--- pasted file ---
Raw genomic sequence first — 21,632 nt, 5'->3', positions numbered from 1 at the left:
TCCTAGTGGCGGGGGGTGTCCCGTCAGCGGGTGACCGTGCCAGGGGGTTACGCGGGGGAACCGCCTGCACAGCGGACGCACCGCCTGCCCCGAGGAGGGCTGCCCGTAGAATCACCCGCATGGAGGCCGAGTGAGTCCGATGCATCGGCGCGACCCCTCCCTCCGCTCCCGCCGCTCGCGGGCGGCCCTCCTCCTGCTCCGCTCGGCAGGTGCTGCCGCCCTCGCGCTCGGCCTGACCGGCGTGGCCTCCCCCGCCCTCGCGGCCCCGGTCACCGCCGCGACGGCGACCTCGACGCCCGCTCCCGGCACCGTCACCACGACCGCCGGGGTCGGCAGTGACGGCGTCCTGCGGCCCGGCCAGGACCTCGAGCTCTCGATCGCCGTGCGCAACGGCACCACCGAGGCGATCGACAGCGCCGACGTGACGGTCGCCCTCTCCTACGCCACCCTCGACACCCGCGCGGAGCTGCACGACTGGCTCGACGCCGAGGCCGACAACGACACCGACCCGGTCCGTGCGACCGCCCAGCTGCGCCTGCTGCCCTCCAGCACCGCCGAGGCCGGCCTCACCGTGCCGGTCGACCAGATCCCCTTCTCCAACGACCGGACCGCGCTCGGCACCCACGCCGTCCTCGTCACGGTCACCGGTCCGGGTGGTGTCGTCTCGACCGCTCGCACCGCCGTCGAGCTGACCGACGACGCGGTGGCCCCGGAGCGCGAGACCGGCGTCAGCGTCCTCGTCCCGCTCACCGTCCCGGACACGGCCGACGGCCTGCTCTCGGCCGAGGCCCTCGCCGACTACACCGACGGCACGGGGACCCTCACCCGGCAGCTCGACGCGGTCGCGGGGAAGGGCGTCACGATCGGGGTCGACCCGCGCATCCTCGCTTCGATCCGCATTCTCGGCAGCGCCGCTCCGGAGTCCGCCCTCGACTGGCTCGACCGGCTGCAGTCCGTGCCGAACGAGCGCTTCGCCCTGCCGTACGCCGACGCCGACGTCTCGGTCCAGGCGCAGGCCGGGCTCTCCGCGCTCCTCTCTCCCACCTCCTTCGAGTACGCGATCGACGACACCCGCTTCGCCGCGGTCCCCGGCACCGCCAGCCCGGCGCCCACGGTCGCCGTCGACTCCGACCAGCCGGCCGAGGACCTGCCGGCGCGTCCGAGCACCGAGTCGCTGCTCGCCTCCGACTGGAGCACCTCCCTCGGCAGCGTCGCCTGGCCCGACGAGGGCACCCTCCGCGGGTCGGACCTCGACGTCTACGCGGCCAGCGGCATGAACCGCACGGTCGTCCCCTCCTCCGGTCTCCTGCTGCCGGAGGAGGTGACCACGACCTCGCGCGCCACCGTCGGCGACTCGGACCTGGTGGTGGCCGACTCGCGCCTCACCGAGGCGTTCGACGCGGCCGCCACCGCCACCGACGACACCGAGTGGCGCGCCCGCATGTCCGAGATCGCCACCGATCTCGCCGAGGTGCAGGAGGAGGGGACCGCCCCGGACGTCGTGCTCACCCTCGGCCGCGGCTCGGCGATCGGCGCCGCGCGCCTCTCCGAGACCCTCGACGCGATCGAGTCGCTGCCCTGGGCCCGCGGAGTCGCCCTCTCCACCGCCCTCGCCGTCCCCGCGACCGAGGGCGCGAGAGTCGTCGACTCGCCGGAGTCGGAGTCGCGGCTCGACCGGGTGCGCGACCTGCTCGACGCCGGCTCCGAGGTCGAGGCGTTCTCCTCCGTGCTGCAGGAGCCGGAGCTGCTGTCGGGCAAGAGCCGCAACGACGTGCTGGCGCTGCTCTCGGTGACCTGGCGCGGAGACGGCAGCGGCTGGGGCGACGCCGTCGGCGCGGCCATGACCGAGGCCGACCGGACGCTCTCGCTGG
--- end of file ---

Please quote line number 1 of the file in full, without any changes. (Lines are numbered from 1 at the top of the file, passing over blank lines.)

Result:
Raw genomic sequence first — 21,632 nt, 5'->3', positions numbered from 1 at the left: